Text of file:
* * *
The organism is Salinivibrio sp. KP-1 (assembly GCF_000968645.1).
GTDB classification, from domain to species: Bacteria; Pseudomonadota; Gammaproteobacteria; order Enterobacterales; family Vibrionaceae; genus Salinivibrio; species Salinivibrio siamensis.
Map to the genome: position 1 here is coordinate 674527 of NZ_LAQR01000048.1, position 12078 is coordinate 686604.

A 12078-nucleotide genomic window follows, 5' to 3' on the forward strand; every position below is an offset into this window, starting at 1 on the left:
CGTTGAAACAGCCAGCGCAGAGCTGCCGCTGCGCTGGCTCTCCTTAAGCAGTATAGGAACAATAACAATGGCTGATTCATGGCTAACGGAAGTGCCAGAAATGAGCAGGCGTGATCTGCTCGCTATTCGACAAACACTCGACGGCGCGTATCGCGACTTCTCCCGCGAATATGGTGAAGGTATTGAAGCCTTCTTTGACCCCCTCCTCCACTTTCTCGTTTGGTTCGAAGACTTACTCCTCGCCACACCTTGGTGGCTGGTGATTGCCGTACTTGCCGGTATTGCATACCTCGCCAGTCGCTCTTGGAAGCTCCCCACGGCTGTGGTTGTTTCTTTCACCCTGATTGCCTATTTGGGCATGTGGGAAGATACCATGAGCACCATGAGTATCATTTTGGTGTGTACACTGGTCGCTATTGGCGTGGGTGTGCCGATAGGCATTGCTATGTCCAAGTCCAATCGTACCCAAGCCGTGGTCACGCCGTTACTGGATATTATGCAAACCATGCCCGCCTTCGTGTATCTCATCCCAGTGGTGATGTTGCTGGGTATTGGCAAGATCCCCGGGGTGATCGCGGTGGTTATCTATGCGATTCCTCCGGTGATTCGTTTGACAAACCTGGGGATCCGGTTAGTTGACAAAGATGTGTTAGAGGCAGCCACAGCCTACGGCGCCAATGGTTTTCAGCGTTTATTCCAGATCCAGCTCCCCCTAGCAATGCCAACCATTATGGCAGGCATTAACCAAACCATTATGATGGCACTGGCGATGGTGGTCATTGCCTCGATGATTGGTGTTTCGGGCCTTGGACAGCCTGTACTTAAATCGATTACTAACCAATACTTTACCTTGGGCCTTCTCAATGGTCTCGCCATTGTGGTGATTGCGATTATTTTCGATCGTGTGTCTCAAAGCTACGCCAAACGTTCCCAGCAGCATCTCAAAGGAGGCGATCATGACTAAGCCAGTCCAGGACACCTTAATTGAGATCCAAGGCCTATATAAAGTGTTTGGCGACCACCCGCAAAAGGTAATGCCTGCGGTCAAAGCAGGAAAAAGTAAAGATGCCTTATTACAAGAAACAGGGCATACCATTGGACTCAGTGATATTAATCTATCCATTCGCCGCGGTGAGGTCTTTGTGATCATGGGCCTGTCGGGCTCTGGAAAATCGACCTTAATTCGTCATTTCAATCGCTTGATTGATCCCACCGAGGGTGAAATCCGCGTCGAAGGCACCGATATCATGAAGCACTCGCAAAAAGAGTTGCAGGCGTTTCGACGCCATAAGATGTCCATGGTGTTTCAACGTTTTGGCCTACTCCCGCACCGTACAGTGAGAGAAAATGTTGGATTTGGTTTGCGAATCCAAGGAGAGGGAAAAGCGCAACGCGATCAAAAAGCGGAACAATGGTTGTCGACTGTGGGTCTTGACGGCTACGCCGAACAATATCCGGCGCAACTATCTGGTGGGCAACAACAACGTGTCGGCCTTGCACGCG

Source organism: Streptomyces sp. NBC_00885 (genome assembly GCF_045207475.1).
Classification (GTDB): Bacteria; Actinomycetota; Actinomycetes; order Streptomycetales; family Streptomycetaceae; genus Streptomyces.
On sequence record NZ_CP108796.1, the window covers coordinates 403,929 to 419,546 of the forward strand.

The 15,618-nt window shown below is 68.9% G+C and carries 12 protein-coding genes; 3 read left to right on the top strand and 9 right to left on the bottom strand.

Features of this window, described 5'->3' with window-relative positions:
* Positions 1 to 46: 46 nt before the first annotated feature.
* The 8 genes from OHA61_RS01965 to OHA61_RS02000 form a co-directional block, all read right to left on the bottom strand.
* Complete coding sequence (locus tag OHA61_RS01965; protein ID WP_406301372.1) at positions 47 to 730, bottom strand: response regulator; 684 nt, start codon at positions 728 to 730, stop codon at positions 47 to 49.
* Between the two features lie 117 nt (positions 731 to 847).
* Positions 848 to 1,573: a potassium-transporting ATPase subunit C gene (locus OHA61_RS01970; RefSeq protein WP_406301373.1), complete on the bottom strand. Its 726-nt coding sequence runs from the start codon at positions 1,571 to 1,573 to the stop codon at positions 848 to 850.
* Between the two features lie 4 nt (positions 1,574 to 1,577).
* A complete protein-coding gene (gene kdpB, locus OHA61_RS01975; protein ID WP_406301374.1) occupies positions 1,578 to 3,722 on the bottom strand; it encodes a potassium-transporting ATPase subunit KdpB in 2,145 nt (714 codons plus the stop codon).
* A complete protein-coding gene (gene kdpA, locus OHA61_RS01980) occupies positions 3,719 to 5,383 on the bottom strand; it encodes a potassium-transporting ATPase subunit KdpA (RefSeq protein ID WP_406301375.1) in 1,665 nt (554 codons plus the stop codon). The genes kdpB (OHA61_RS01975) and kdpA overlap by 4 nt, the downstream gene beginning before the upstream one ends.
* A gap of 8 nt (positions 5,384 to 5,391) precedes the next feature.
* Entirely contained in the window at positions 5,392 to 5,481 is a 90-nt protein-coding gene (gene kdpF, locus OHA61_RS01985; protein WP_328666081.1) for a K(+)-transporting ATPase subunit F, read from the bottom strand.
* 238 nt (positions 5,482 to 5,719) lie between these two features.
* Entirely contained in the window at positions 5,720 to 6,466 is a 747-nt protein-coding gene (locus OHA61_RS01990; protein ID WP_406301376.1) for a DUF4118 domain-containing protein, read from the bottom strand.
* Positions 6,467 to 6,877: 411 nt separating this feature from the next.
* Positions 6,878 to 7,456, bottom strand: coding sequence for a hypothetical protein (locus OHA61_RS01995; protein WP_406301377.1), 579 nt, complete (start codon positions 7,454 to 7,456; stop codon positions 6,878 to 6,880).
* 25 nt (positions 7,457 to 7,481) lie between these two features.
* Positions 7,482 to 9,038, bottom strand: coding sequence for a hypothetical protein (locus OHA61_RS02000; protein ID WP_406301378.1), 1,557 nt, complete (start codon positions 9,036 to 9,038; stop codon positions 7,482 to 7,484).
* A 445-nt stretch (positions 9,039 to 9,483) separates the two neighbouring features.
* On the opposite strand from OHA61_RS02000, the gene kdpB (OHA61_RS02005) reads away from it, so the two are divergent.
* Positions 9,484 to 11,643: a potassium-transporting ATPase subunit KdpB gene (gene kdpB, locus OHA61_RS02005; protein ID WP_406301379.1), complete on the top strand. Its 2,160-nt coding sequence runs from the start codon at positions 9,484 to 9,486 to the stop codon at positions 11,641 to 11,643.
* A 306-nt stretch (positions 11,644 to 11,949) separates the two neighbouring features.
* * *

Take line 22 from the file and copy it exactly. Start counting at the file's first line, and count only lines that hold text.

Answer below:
* Entirely contained in the window at positions 5,720 to 6,466 is a 747-nt protein-coding gene (locus OHA61_RS01990; protein ID WP_406301376.1) for a DUF4118 domain-containing protein, read from the bottom strand.